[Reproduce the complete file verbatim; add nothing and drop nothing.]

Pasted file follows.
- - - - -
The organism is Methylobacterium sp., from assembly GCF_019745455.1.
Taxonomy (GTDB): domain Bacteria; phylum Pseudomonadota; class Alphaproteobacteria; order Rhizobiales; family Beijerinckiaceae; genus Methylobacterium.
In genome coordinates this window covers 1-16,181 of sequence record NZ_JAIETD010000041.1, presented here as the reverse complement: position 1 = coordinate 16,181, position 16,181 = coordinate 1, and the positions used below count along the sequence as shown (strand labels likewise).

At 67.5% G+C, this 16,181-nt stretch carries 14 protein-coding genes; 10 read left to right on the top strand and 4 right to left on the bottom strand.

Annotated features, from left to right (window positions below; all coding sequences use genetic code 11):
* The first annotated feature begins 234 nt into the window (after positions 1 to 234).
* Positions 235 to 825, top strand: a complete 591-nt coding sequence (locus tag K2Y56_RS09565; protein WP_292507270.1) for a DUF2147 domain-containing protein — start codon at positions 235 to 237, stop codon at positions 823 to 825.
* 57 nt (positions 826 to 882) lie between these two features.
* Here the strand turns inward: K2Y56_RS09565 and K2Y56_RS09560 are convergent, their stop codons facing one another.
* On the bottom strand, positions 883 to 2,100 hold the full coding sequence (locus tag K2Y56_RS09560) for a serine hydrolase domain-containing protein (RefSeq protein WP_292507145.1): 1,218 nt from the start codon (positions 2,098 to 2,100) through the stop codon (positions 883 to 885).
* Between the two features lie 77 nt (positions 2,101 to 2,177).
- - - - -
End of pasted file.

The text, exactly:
The organism is Methylobacterium sp., from assembly GCF_019745455.1.
Taxonomy (GTDB): domain Bacteria; phylum Pseudomonadota; class Alphaproteobacteria; order Rhizobiales; family Beijerinckiaceae; genus Methylobacterium.
In genome coordinates this window covers 1-16,181 of sequence record NZ_JAIETD010000041.1, presented here as the reverse complement: position 1 = coordinate 16,181, position 16,181 = coordinate 1, and the positions used below count along the sequence as shown (strand labels likewise).

At 67.5% G+C, this 16,181-nt stretch carries 14 protein-coding genes; 10 read left to right on the top strand and 4 right to left on the bottom strand.

Annotated features, from left to right (window positions below; all coding sequences use genetic code 11):
* The first annotated feature begins 234 nt into the window (after positions 1 to 234).
* Positions 235 to 825, top strand: a complete 591-nt coding sequence (locus tag K2Y56_RS09565; protein WP_292507270.1) for a DUF2147 domain-containing protein — start codon at positions 235 to 237, stop codon at positions 823 to 825.
* 57 nt (positions 826 to 882) lie between these two features.
* Here the strand turns inward: K2Y56_RS09565 and K2Y56_RS09560 are convergent, their stop codons facing one another.
* On the bottom strand, positions 883 to 2,100 hold the full coding sequence (locus tag K2Y56_RS09560) for a serine hydrolase domain-containing protein (RefSeq protein WP_292507145.1): 1,218 nt from the start codon (positions 2,098 to 2,100) through the stop codon (positions 883 to 885).
* Between the two features lie 77 nt (positions 2,101 to 2,177).